The video he made spread online, people posted it around in emails etc. Jamster in many cases just took animations that were popular online and sold them to people with mobile phones. The same here, they contacted the animator and licensed the video from him. The animator made clear that they didn’t have the rights to the sound track though. Bodenständig 2000 was never contacted.

In Germany the daughter company Jamba ran TV ads with the “crazy frog” using another music, that sounded a quite familiar but was not the same. So we thought that everything was alright. But then fans from the rest of the world wrote emails to us stating that in their countries, Jamster was using the original tune in TV ads. It proved to be true, a bad-ass rip-off.

Our hippie-publisher Stora/Freibank started some lawyer action. Some lawyers wrote some letters to each other, an expert was commissioned to prove that the tune is not a composition, another expert was commissioned to prove the opposite … in the end, after many years of paper being filled up, Bodenständig got some pocket money without a trial.

Jamster until the end claimed that they have no idea themselves how often their spot was aired because “they keep no records”. People who watched TV during the period in question know that it was on almost every 15 minutes on music channels, for several weeks. However, the tune was never sold as a ringtone, but to advertise another ringtone.

Well, i am glad its over, was just eating up nerves and energy.

drx/Bodenständig 2000

Noise Music

March 2, 2009

Noise is not as boring as you think. Mathematically speaking, noise is maximum content. It is everything at once, all frequencies in random order. When other shapes have some kind of continuity to fall back on, noise goes full out to never return. It is random and lacks order,which does not mean that everything can happen. White noise always sounds and looks like noise, it doesn’t just randomize itself into an opera. That is why noise music is fascinating to me, because it explores randomness in a social sense. For me, ideal noise music keeps transforming and contrasting and makes me feel displaced, confused. Noisy soundscapes in all honour and cut-up frenetics yeah yeah, but making good noise music is something far more difficult. I am not sure I ever experienced something like that from a recorded piece of music.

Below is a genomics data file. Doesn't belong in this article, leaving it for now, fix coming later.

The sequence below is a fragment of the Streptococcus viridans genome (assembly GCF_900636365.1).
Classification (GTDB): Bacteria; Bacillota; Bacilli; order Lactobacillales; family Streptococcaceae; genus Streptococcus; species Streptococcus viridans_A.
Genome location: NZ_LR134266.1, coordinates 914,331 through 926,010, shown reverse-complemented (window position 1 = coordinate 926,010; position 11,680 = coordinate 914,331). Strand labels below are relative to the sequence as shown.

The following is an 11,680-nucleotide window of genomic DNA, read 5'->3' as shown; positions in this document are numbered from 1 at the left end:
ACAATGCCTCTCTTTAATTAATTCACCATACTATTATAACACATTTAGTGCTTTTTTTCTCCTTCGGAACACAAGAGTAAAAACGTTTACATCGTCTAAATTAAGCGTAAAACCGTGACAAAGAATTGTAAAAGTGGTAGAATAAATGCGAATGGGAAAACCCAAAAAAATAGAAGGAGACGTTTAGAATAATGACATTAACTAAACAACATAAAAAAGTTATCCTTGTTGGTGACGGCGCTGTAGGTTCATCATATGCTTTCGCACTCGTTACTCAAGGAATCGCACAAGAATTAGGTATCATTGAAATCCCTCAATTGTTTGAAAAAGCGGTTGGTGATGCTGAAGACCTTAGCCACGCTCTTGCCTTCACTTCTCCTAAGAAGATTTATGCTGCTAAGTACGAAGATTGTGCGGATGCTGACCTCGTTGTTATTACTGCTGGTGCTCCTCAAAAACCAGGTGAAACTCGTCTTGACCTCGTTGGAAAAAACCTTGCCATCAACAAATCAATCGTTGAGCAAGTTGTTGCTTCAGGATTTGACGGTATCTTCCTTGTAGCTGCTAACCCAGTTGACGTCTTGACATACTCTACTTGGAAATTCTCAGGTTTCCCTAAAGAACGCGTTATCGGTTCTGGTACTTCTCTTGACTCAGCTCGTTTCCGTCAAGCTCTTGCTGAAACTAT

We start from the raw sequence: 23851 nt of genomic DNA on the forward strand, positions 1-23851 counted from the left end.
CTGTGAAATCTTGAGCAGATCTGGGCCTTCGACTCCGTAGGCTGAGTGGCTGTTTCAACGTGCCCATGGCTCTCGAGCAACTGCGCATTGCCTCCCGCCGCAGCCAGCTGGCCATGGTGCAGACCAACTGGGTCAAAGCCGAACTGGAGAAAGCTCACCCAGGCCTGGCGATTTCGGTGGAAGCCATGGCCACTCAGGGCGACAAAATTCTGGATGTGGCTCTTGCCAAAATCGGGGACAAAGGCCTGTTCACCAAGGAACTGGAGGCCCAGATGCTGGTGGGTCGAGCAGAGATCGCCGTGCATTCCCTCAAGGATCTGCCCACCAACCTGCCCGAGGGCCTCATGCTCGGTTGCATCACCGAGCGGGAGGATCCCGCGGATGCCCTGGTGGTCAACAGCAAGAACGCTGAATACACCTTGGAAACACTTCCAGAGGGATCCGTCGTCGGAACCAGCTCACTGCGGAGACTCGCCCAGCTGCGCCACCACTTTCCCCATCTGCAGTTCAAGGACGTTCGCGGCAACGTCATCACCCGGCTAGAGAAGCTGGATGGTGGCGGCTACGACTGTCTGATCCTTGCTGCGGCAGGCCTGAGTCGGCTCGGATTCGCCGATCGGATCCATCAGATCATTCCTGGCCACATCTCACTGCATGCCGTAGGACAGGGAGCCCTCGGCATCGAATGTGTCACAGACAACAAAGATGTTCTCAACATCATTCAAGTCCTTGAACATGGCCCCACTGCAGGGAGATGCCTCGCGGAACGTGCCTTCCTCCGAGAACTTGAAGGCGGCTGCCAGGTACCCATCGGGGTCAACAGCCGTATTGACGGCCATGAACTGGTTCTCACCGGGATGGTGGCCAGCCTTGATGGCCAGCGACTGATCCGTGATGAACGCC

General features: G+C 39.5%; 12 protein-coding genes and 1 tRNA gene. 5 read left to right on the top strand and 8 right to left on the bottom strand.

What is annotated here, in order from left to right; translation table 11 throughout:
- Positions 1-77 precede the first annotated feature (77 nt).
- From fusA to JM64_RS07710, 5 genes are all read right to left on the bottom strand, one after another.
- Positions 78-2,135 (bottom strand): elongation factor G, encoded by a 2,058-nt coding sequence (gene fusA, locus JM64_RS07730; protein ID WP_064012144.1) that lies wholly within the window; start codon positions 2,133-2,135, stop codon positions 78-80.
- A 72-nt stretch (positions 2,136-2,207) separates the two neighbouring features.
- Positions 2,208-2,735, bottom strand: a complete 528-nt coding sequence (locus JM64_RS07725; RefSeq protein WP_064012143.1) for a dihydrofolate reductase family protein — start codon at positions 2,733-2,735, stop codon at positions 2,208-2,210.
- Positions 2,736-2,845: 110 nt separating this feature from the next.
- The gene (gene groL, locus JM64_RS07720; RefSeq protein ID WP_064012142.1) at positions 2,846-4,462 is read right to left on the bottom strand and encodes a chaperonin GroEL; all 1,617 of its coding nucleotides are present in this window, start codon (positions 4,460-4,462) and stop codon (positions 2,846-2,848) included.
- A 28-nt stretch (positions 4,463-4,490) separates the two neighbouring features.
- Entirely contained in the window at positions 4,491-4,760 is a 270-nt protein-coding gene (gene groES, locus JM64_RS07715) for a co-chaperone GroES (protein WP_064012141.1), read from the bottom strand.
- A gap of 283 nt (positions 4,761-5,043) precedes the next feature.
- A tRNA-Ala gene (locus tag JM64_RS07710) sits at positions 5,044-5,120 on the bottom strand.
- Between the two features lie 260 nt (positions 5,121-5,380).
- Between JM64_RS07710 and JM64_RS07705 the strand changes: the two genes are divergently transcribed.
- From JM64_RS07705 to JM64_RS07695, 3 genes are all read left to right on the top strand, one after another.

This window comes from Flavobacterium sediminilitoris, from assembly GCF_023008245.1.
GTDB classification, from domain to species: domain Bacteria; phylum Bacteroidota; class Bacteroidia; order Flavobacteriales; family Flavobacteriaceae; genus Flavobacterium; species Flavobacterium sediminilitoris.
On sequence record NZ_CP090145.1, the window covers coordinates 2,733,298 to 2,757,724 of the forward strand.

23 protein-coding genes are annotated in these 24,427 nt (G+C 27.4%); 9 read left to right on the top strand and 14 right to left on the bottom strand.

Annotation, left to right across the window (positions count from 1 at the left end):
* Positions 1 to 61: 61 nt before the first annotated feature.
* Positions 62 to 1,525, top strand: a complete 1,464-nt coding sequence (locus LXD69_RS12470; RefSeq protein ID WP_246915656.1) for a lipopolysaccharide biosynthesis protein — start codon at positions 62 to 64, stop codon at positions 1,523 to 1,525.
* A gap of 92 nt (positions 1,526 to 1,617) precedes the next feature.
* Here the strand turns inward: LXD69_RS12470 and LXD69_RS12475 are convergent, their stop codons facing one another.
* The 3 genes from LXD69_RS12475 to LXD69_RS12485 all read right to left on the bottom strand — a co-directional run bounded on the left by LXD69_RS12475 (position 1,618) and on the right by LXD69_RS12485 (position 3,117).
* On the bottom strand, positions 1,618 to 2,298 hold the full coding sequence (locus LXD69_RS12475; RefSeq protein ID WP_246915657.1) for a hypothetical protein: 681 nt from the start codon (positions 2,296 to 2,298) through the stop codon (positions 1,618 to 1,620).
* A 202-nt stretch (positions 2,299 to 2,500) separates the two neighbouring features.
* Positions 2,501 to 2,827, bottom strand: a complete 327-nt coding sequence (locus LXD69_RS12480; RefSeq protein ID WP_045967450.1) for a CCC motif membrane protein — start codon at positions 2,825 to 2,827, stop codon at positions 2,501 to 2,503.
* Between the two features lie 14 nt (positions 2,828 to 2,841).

8-bit noise music is not very common, which means that good 8-bit noise music doesn’t really have best of compilations (yet!). It is maybe a bit like someone over at 8BC said about breakcore: the certain particularities with a genre that make it so good, are quite tricky to reproduce with an old soundchip and is therefore often completely lost. Indeed, good 8-bit breakcore is also quite rare (nevertheless something we will get back to in that thing called future). Here are a few examples of 8-bit noise music that I appreciate, and if you have more suggestions then feel free to leavy a harsh and random comment with maximum content. I must have left out a lot of gems, right?

Fjyssel is a Dane that uses the C64 data cassettes as audio material. He cuts it up, adds effects and other sounds.

Apostleship of Noise – a Swedish duo that use two Amiga500’s and other things, including about 10 effect pedals. The results are not very much like chip music at all.

Neurobit – Dutch one-man noise/ambient-band. “Producing soundscapes, drones, Pulses and noises using 4bit, 8bit, & LCD console sounds based on the idea of a live situation.”

Herr Galatran: Show 1×04 for Radio ill. (MP3 2008) Live noise improvisation on Atari 130XE in Berlin.